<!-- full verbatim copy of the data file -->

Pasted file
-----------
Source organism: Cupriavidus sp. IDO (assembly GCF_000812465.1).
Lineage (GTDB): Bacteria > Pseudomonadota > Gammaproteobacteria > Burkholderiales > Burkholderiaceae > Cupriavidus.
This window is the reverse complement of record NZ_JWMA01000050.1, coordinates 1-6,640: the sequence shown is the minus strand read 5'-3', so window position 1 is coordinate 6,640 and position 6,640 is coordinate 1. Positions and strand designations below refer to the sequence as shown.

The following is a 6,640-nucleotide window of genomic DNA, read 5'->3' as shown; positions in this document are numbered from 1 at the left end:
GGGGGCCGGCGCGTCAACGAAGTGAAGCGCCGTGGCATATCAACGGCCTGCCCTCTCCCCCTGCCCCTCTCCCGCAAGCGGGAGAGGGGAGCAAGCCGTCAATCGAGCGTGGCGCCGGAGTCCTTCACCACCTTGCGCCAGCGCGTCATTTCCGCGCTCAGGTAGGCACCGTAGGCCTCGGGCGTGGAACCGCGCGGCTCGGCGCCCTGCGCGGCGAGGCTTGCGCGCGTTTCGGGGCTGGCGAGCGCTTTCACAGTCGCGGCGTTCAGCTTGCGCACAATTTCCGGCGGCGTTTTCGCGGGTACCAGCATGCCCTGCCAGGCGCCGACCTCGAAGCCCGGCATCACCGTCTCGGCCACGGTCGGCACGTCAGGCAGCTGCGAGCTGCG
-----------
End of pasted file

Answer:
Source organism: Cupriavidus sp. IDO (assembly GCF_000812465.1).
Lineage (GTDB): Bacteria > Pseudomonadota > Gammaproteobacteria > Burkholderiales > Burkholderiaceae > Cupriavidus.
This window is the reverse complement of record NZ_JWMA01000050.1, coordinates 1-6,640: the sequence shown is the minus strand read 5'-3', so window position 1 is coordinate 6,640 and position 6,640 is coordinate 1. Positions and strand designations below refer to the sequence as shown.

The following is a 6,640-nucleotide window of genomic DNA, read 5'->3' as shown; positions in this document are numbered from 1 at the left end:
GGGGGCCGGCGCGTCAACGAAGTGAAGCGCCGTGGCATATCAACGGCCTGCCCTCTCCCCCTGCCCCTCTCCCGCAAGCGGGAGAGGGGAGCAAGCCGTCAATCGAGCGTGGCGCCGGAGTCCTTCACCACCTTGCGCCAGCGCGTCATTTCCGCGCTCAGGTAGGCACCGTAGGCCTCGGGCGTGGAACCGCGCGGCTCGGCGCCCTGCGCGGCGAGGCTTGCGCGCGTTTCGGGGCTGGCGAGCGCTTTCACAGTCGCGGCGTTCAGCTTGCGCACAATTTCCGGCGGCGTTTTCGCGGGTACCAGCATGCCCTGCCAGGCGCCGACCTCGAAGCCCGGCATCACCGTCTCGGCCACGGTCGGCACGTCAGGCAGCTGCGAGCTGCG